Therefore, the risk factors need to be addressed. A supplement called arginine may also help – it works mainly by increasing the production of nitric oxide.


Boy, interrupted: Disrupted sleep cycles are a cause of reduced or absent automatic nocturnal erections

Boy, interrupted: Disrupted sleep cycles are a cause of reduced or absent automatic nocturnal erections

While we sleep the body undertakes maintenance and repair to all our cells and tissues, including the genitalia.

Throughout the night men experience a number of erections, which are thought to be crucial to the health of penile tissue.

These occur in the REM (rapid eye movement) phases of sleep, also known as dreaming sleep, at the end of the 90-minute adult sleep cycle.

We have four or five of these cycles in a healthy night’s sleep, and often wake up during the REM phase, which is why men experience morning erections. Erections occur when blood flows into chambers in the penis – most of the time, the sympathetic nervous system releases low levels of adrenaline, which reduces the flow of blood by contracting muscles in the penis.

This refractory phase lasts longer as a man ages, possibly because it takes longer for the body to clear the feel-good chemicals and start the production of nitric oxide.The refractory phase can vary from one minute for a 16-year-old to one month for a 90-year-old man, but is usually several hours. If it becomes longer over a short time it can be due to depression or a drop in testosterone levels.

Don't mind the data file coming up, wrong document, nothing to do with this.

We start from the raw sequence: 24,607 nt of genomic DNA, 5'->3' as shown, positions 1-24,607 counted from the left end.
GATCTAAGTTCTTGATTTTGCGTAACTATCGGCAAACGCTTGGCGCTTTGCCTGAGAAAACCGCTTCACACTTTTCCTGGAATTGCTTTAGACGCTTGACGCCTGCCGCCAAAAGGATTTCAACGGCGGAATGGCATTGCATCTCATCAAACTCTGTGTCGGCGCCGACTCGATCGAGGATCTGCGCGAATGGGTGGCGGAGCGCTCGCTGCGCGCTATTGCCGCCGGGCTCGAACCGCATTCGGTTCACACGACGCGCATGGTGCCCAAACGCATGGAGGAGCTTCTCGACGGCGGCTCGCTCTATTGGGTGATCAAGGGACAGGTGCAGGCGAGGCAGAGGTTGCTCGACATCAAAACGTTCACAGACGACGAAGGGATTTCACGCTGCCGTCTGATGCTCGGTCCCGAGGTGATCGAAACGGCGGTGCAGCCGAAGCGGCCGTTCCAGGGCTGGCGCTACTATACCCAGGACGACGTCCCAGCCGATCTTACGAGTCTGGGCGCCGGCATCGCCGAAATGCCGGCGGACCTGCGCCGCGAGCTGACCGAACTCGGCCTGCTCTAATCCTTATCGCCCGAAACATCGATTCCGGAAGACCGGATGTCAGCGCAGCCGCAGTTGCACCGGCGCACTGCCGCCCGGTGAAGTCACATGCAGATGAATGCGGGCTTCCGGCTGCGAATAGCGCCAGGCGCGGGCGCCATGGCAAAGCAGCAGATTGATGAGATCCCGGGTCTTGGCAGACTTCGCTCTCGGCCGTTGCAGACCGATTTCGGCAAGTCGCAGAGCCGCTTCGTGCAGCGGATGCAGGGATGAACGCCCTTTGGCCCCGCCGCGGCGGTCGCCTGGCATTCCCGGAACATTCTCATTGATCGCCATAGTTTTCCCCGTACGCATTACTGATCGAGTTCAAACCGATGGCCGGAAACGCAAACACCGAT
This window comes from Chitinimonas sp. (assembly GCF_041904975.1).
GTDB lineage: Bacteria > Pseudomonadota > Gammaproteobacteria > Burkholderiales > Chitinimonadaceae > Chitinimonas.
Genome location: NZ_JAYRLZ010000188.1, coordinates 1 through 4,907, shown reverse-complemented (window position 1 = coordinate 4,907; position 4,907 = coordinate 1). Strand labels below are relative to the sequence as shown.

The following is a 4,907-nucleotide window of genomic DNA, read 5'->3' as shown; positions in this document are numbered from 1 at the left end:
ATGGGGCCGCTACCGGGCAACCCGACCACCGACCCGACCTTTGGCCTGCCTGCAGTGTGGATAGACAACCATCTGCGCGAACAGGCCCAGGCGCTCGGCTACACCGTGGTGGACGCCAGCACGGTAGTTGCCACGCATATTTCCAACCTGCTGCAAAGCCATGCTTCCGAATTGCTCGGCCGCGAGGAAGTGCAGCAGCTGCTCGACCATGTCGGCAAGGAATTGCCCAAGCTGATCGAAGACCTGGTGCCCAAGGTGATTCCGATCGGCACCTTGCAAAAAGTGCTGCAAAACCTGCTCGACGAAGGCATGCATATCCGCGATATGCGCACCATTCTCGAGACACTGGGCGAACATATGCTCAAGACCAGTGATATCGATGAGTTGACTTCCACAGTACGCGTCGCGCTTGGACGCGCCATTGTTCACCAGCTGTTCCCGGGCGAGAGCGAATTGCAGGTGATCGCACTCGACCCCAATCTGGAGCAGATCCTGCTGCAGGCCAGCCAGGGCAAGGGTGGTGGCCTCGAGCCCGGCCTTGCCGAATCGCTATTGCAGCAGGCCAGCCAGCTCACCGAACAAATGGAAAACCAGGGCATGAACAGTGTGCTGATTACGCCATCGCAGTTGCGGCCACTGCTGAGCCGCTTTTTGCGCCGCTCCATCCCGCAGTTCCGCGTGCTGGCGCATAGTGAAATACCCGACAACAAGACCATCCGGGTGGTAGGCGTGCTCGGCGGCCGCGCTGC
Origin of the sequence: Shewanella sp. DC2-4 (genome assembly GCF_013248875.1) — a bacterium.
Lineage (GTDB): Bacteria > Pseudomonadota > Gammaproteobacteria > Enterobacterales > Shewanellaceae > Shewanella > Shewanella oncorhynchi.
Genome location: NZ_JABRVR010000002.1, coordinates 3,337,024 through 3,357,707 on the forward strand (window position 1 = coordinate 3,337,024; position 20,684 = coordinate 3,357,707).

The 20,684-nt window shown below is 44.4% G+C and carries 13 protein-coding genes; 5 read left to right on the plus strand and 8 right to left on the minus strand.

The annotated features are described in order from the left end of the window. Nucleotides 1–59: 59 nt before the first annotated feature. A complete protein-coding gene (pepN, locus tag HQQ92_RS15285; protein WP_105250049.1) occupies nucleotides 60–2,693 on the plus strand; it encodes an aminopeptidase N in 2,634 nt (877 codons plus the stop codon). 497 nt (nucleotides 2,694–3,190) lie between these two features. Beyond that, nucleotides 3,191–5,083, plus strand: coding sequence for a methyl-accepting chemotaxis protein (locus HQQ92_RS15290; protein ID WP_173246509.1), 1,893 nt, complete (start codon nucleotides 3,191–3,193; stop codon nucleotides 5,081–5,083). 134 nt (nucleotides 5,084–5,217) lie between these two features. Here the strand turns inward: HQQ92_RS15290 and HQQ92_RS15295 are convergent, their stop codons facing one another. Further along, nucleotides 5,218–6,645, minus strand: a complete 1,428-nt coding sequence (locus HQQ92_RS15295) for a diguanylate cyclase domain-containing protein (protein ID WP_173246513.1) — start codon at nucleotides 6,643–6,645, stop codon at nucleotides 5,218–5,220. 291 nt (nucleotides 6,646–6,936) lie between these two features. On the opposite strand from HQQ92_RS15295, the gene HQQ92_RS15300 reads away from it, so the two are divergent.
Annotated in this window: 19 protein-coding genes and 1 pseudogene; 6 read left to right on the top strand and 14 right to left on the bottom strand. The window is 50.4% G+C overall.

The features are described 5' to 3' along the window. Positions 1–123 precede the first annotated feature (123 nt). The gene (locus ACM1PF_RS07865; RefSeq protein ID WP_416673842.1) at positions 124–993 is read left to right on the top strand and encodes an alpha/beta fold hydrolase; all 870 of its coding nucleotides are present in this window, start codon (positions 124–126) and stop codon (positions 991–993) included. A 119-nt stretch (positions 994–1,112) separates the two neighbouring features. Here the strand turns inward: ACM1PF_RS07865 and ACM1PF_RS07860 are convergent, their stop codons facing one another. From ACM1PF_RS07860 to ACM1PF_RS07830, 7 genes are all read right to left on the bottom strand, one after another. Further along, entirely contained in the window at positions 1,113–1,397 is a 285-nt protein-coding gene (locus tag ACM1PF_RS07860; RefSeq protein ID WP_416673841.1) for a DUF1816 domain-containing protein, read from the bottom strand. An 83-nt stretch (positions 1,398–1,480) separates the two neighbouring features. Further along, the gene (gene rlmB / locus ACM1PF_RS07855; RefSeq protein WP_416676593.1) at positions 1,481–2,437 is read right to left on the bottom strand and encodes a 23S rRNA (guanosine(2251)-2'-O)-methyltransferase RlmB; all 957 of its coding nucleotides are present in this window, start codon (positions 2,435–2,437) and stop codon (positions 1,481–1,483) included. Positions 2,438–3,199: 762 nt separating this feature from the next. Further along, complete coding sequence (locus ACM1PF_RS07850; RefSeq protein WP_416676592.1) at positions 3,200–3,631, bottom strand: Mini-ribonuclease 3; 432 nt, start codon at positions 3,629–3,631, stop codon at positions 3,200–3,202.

Studies have found that men with low testosterone often say it is difficult to achieve another erection – this improves when they are treated to boost their testosterone levels.


When a man is anxious about his sexual performance, it triggers a vicious cycle.

The fear of failure means that instead of relaxing, he becomes stressed, which triggers the production of adrenaline, blocking an erection. The more failures a man has, the more he tries to avoid sex, and his fear increases and his desire plummets.

This  lack of desire leads to a drop in levels of a hormone Рknown as luteinising hormone Рwhich is crucial for sexual appetite.


A man’s libido can take hours or even days to peak again after ejaculation, in a period called the refractory phase.¬†

This starts with the instant and simultaneous arrival of two types of chemical messengers – adrenaline and endorphins.

The adrenaline causes the arteries in the penis to constrict, limiting blood flow, and the muscles in the penis to contract.

Fear of failure: Nerves about sexual performance can trigger a vicious cycle

This is produced each time you have sex, but if you don’t have sex, the brain lowers its production because there is no need for it any more.

This process can take months or years, but will eventually lead to fewer spontaneous erections, which only exacerbates a man’s anxiety.

Additionally, not having sex means the penis is not oxygenised as much, so men have poorer erections – which also contributes to their worries.

All ages can suffer from fear of failure – pressure and shyness can be factors – but as men get older they worry about impotence.

Medications, such as beta-blockers, may help, as these block the action of adrenaline.
sex is good for your prostate

MISERY OF BEING TOO AROUSEDProlonged arousal may seem like a happy event, but it is a nightmare for those affected by priapism, which occurs when blood cannot drain away due to a blockage in the arteries of the penis.

It’s not known exactly why this happens, but it often occurs without any sexual activity – it can occur as a result of leukaemia (a blood cancer that causes the blood cells to change shape) or from a direct knock to the area.

Most commonly it’s caused by sickle-cell anaemia – a disease mainly affecting African men where the red blood cells are sickle-shaped, instead of round, making them more likely to become trapped inside the penis so it remains rigid.

Source: Daily Mail